The annual, three month survey of the Pacific halibut stock will have a “reduced footprint” this summer due to constraints from the coronavirus.  A total of 898 stations will be surveyed by longline gear, down 30% from the originally planned 1,283 stations.

“We’re going to maintain sampling in the core regions where the vast majority of the stock resides. So while it’s important to still sample those peripheries, we still are going to be sampling about 74% of the known distribution and biomass of the stock so it’s going to be a particularly robust survey.”

David Wilson is director of  the International Pacific Halibut Commission which oversees the stock from the west coast and British Columbia to the far reaches of the Bering Sea.

The foregone survey areas this summer include waters off California, Oregon and Washington. For Alaska, areas 4CDE in the Bering Sea near the Pribilof Islands were cut, along with Areas 4A and 4B of the Aleutian Islands near Unalaska and Adak.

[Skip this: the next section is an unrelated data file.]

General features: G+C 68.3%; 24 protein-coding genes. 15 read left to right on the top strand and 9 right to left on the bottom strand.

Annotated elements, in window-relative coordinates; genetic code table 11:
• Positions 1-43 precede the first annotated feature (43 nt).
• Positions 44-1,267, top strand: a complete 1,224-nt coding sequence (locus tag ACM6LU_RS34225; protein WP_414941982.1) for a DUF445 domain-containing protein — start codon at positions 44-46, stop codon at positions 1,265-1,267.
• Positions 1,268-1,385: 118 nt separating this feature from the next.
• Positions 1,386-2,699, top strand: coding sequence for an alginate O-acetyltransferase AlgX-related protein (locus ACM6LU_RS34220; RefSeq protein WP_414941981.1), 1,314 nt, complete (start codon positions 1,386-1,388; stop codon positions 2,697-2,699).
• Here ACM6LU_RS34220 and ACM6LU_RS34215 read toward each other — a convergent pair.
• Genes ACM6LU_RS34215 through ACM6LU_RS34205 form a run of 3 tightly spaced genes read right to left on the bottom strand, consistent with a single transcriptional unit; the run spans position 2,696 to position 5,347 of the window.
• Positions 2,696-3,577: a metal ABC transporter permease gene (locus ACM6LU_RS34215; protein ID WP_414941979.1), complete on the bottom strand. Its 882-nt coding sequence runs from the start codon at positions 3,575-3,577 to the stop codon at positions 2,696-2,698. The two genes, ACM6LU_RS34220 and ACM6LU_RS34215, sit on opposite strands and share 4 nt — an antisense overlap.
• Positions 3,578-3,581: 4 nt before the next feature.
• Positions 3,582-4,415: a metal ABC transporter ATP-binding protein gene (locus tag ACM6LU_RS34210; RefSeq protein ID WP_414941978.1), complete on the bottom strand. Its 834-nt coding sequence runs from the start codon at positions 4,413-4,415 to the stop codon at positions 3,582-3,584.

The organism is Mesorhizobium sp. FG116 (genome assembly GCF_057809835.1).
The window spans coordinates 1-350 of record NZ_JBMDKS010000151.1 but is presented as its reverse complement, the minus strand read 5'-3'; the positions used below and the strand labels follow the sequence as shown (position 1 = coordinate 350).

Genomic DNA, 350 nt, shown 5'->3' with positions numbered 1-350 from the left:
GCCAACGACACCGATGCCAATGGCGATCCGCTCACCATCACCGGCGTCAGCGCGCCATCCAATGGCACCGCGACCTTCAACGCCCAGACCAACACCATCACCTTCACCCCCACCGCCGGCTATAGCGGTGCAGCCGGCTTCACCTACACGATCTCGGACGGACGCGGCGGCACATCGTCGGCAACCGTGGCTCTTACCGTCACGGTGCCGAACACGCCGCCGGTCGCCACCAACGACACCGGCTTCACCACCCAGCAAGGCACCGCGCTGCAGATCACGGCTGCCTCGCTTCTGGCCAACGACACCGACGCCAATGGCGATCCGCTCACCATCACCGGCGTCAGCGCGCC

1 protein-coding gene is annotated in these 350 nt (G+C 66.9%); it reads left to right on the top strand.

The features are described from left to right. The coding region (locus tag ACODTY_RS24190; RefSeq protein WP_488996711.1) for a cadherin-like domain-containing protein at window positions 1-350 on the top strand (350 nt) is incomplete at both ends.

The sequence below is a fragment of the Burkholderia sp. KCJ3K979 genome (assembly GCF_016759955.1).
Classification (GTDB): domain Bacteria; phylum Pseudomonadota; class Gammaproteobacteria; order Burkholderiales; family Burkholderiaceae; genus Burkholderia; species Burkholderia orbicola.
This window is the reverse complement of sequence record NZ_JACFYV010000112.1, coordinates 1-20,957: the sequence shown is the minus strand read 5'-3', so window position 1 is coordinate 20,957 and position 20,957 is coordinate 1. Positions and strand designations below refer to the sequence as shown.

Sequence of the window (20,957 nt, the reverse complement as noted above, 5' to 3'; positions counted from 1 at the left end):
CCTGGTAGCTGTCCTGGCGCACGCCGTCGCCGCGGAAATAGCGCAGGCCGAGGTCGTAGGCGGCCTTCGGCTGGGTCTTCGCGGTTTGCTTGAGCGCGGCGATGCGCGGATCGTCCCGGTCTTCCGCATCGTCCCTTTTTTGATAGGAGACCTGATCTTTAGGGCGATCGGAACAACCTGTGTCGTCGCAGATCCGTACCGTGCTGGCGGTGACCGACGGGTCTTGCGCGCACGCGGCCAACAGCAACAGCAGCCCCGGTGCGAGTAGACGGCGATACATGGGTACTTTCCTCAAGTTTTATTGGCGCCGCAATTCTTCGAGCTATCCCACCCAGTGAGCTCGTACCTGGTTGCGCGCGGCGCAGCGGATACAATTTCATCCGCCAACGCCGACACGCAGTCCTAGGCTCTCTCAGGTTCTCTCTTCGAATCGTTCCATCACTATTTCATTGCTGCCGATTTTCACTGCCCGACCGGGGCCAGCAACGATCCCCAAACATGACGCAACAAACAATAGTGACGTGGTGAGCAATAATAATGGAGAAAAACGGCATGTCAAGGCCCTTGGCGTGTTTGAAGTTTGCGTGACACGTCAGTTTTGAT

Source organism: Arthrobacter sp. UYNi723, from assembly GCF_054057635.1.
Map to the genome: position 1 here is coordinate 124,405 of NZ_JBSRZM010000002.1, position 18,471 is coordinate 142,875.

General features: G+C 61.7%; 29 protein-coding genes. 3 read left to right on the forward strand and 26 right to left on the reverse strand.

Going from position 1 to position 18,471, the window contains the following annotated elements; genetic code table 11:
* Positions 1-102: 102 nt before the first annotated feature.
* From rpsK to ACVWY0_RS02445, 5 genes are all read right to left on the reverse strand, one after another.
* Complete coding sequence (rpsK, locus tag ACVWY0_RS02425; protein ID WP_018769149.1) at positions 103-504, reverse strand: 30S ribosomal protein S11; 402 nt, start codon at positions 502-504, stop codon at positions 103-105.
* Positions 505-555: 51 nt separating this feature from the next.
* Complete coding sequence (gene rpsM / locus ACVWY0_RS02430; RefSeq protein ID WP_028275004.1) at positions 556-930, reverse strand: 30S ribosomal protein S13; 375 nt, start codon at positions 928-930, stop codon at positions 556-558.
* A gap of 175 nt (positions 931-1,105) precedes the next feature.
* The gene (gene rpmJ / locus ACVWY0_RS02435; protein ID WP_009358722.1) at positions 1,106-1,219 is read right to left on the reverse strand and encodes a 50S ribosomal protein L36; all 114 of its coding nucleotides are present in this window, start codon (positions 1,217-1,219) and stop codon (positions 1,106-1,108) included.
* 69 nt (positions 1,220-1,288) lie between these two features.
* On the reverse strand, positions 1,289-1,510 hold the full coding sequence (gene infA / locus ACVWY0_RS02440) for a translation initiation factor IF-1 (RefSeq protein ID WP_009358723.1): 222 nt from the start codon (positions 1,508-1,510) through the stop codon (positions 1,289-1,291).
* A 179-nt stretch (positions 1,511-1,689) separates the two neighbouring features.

“We also thinned out a little bit in 3B, the Western Gulf of Alaska, and we also removed the stations off Vancouver Island,” Wilson said.

The survey duration also is reduced to July 1 through August 31, instead of starting in June for 11 chartered vessels, down from about 17.

  Low halibut prices also affected the decision to winnow down. The caught fish are sold to cover the costs of the surveys and prices are off by about 30 percent from last year.

Wilson agreed that missing data increases the level of uncertainty in stock assessments, but said the IPHC believes it is acceptable for one year.

“The other thing to note is that we do this on an annual basis, and I don’t think there are any other surveys of this nature on this scale which then feed into annual stock assessments. We actually ran the scenario of what happens if we don’t survey this year at all and we would still feel confident that we would have very robust estimates of spawning stock biomass and mortality limits (catch limits/removals) for 2021.”